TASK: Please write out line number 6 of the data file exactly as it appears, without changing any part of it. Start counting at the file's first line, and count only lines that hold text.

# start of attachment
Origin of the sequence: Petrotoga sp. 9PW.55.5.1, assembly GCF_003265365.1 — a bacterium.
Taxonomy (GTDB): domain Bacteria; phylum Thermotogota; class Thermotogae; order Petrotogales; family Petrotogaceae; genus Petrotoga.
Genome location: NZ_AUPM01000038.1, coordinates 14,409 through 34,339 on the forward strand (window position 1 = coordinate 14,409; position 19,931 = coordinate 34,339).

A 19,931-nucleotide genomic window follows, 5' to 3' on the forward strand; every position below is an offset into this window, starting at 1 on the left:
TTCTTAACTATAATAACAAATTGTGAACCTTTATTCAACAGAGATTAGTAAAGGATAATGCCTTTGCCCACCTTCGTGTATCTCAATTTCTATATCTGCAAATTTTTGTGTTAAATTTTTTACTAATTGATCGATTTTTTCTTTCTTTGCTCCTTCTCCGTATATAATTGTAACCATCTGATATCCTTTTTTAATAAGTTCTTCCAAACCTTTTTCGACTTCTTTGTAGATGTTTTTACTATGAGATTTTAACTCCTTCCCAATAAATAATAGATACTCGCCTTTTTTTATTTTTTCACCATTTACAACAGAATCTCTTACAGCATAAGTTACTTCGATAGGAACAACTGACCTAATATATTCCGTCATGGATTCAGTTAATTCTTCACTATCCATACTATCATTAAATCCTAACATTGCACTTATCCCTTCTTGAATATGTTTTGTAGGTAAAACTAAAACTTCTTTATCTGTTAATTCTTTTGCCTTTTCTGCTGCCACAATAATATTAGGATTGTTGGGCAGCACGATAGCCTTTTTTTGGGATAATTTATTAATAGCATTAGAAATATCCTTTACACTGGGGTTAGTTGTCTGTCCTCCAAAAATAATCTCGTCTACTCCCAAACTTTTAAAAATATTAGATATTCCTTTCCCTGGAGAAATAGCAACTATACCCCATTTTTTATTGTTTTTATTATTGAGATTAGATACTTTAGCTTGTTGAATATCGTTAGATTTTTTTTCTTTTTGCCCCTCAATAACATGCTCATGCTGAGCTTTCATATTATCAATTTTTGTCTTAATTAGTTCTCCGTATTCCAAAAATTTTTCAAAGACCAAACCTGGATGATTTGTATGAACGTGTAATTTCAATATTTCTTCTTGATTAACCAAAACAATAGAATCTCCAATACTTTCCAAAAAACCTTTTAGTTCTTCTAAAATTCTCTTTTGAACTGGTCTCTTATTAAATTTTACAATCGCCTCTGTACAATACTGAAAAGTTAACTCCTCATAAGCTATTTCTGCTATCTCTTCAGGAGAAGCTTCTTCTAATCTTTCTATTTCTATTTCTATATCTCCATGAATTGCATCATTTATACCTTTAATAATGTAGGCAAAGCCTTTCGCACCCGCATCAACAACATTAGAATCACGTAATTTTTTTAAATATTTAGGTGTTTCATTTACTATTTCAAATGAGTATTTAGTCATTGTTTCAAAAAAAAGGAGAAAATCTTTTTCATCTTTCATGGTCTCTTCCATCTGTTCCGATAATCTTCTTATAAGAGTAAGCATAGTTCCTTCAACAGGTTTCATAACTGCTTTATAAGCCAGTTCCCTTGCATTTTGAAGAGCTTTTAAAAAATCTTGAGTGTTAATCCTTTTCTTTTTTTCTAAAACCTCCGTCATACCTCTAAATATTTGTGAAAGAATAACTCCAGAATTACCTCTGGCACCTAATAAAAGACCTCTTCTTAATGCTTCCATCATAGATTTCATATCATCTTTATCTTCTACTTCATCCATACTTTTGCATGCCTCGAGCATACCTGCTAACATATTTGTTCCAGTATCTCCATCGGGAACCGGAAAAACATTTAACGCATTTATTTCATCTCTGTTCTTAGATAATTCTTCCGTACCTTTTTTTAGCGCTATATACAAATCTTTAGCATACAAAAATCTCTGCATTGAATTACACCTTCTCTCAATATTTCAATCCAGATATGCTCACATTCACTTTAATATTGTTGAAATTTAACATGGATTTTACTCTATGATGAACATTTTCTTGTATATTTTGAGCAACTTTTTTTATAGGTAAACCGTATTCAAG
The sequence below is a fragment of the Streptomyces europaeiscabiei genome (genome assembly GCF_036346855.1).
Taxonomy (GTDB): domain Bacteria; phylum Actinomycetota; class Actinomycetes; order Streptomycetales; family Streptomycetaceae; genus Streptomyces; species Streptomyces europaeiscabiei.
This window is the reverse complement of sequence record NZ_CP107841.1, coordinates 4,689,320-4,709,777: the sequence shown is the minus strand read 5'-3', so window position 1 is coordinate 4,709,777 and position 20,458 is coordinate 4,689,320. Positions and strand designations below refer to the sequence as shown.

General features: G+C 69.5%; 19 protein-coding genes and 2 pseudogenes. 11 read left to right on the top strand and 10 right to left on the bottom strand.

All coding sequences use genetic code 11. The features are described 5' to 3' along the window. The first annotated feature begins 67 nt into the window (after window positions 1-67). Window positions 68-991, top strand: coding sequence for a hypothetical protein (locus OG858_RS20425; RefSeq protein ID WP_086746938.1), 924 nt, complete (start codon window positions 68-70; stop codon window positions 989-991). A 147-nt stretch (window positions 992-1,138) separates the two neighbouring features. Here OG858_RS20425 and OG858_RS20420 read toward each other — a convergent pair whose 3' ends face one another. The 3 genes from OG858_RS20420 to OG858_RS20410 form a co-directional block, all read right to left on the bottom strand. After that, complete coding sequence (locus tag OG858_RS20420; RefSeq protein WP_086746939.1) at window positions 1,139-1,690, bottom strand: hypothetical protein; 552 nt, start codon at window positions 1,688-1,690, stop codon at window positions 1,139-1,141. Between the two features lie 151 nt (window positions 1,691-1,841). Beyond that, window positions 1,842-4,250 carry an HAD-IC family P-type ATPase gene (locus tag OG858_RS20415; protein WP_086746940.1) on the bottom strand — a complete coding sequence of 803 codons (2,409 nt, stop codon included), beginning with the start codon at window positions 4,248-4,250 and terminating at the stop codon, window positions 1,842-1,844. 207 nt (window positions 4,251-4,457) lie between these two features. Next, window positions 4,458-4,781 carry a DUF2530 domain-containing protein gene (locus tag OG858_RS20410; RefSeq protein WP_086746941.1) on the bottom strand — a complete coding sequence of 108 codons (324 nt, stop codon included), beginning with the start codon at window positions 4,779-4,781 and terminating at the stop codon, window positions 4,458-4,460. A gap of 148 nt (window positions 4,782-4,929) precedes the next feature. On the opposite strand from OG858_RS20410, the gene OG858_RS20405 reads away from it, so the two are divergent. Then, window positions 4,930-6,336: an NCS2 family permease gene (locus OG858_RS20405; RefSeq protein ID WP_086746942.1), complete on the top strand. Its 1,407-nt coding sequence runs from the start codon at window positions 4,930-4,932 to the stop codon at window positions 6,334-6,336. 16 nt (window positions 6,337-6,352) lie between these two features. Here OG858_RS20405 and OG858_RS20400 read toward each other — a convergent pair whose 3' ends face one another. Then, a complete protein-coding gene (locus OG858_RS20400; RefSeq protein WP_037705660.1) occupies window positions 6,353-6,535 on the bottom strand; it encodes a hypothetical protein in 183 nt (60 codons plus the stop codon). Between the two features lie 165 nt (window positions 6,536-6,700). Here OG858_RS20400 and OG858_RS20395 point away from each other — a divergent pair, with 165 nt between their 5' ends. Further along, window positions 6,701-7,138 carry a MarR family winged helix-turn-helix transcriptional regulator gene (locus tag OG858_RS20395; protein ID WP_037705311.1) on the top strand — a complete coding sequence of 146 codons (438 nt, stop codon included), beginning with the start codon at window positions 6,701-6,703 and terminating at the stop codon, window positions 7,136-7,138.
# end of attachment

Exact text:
The sequence below is a fragment of the Streptomyces europaeiscabiei genome (genome assembly GCF_036346855.1).